The name is not promising. It sounds like a Times Square horror show complete with jacked prices, poor quality and way too much neon. The food is surprisingly good. Ladies and Gentlemen of the jury, please pretend the name is “ Omakase Incroyable” or “Hattori Hanzo Izakaya for the rest of the review…..

You walk in and are greeted by way too much neon. Unpromising. The menus are laminated pictures, colorful as if for pre-schoolers. Unpromising. There’s even an abomination called “Sushi Pizza” for crying out loud. Unpromising. So you order a school of fish and don’t hold your breath. 

Lo and behold, the miracle occurs and you discover the next Andrea Boccelli singing in a high school musical in Cupcake, NE (pop. 500). Coconut shrimp soup arrives first, a gentle bowl of savory, umami-tasting broth with a hint of green coconut milk in it. Not at all sweet, just nutty. Tender (real) shrimp and a touch of Japanese chili on top finish the dish. The ingredients include dashi, kombu, white miso, real unsweetened coconut milk. Wow. Our palates are primed. What else does this place have in store?

A true measure of a sushi establishment is the rice. In truth we eat a lot of bad sushi, even at “upscale” sushi places, the rice is mushy, the rice is cold, the fish is good, but the rice is neglected. A bowl of salmon tartare with avocado arrives, on an unsurpassed bowl of white short grain rice. The texture was perfect, separate grains with just enough bite and no extra moisture. Vinegar and kombu had been judiciously added to give a ghost of sourness to the barely warm grains. Just above room temperature, the warm rice brought out the fatty flavor of the fish without coming close to cooking it. Ridiculous. Now we’ve found the next LeBron James shooting hoops in Okinawa, Japan. WTH. 

Next, an assortment of rolls, specialty and otherwise. One roll features no seaweed, just fresh salmon sliced paper-thin. Salmon and rice and salmon. Divine. It melts in the mouth and we want more. Another one has no rice at all, just seaweed and fish. This one is a bit too weighty even for dedicated fish eaters. Rice please, since when did carbs become the devil? 

The “Dancing dragon” featured shrimp tempura and asparagus, both perfectly cooked. The asparagus had a delicate crunch but miraculously had the same texture as the shrimp. The Rainbow roll we actually ordered with unagi on the inside instead of crab stick. Gross crab stick. The tuna was disturbingly red (nitrogen gas?) but it was very tasty and savory.  We struck out with the “Planet red” which was filled with some sort of “baked seafood mix.” No-name squirmy, sea creatures ground up and baked? We should have known better. On the other hand, the rolls barely held their shape, the rice was still a miracle of texture and temperature and we enjoyed ourselves.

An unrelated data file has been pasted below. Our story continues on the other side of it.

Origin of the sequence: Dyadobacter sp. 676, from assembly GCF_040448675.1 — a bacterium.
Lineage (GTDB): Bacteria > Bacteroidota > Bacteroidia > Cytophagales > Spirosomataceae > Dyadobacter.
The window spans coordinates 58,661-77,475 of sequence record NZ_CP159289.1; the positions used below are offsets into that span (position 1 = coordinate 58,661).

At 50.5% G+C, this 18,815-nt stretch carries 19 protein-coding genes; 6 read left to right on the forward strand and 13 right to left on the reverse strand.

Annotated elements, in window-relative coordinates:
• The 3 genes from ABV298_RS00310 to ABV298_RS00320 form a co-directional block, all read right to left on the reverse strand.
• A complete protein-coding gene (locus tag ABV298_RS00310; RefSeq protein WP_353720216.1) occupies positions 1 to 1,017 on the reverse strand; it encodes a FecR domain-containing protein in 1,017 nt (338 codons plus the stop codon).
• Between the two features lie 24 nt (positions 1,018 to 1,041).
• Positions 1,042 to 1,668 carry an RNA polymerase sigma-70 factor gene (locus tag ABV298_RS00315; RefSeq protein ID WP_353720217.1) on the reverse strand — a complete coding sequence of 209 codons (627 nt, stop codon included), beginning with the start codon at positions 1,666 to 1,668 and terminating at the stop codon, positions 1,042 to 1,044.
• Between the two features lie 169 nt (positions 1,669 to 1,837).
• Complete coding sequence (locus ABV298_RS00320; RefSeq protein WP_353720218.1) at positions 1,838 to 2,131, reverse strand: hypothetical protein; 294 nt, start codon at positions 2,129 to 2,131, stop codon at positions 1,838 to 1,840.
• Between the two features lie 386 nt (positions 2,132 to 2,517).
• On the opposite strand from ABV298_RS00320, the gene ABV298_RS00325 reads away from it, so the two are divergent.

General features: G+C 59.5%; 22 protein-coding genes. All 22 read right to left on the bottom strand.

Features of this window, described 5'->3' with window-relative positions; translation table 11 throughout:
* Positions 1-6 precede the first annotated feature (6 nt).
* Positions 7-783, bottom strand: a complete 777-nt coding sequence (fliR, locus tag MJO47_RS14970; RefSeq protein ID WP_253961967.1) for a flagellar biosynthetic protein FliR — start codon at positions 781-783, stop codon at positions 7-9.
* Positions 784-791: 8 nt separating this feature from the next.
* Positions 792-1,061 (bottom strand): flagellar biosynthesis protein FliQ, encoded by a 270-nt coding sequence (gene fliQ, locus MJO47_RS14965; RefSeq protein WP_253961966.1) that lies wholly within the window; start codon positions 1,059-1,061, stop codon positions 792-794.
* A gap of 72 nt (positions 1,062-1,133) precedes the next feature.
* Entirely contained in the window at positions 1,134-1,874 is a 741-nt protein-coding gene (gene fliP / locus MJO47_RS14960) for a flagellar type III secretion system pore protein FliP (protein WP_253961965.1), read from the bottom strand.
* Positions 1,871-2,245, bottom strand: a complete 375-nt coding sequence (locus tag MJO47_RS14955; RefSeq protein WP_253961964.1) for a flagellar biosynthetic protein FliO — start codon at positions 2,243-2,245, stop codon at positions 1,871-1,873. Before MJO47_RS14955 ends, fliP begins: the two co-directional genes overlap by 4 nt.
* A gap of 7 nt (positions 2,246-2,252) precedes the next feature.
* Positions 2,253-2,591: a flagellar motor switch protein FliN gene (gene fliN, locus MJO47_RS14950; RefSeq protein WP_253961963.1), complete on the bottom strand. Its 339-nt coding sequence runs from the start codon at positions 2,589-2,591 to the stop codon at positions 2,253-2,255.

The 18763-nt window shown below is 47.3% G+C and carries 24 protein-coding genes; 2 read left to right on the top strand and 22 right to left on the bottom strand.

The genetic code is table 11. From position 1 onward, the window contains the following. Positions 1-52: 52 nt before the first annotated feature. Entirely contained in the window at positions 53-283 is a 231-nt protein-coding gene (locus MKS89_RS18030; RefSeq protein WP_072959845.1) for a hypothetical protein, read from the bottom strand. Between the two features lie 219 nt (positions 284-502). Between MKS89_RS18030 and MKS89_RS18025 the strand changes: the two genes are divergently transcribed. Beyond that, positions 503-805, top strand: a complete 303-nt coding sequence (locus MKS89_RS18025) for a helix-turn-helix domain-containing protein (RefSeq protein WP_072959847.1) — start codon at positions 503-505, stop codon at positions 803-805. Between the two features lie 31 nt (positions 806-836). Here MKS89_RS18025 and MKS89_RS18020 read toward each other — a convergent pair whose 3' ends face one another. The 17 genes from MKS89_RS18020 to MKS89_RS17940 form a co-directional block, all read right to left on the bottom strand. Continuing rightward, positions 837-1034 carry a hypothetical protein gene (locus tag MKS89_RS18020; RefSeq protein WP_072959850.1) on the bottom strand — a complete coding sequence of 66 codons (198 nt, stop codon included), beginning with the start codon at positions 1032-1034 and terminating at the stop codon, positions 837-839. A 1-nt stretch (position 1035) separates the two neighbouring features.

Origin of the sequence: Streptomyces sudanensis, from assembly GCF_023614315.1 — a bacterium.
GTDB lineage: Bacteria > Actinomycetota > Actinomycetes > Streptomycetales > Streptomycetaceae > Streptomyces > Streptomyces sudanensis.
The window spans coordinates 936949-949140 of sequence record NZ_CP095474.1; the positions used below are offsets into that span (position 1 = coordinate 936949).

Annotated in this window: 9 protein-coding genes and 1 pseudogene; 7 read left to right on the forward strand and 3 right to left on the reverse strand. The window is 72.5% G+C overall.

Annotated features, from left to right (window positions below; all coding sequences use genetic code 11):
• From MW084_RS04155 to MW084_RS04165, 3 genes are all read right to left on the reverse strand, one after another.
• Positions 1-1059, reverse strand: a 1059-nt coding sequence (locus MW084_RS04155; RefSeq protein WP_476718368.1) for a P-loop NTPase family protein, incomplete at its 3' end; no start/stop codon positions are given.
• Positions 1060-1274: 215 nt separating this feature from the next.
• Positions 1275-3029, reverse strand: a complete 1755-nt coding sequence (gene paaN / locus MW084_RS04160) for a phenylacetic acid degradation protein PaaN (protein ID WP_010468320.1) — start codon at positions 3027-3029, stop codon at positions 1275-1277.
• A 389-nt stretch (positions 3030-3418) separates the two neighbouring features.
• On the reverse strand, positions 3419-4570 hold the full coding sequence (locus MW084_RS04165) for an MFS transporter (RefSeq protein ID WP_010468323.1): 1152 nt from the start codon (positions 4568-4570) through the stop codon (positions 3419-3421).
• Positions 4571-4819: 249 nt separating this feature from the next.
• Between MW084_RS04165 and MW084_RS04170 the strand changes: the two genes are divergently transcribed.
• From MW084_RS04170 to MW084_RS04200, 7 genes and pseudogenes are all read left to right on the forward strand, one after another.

We cave and order the Sushi Pizza. When will we be here again, where have you ever seen such a thing, etc, etc. The rationalization continues. In truth, we are curious. A disc of rice arrives, lightly battered and fried, then schmeared with a delicate layer of spicy tuna, avocado and more Japanese chili. What a curious thing! Every ingredient is Japanese, yet they’ve been put together in a way that defies every notion of purity, elegance and minimalism. What perversion! If Jiro-style sushi is Audrey Hepburn, this pizza is Lil’ Kim. 

Did we leave any behind? I think not! Crunchy rice, fatty, salty fish and a touch of spice. What’s not to like? Also, if it tastes good, eat it. Sometimes Lil’ Kim is just what you need in your life. 

Dessert? Why not. Coconut sorbet arrives in a coconut shell bowl and we fight over the last spoonfuls. It’s not too sweet and there are REAL bits of coconut in there! One last maki – banana and Nutella wrapped in a wrapper made of paper-thing tamago. By now our eyes are glazed over with neon and Lil’ Kim, but we try it and you know what, it’s not bad. A bit too much at this point, we would rather have had one of those salmon-wrapped rolls again. I lick all the Nutella off and call it a day. 

So Planet Sushi will also be on our roster of “See you soon” Miami places. For those who would scoff at our patronage of such an establishment, go for the salmon-wrapped roll, the tartare and also when was the last time you listened to Lil’ Kim? 


So look, she’s the educated food critic sort with the dozens of food blogs she follows along with watching food tv.  I’m the uneducated but willing-to-try-anything-once tag-along who manages the website and pays for her food.  And the contrast has never been more on display than in this post.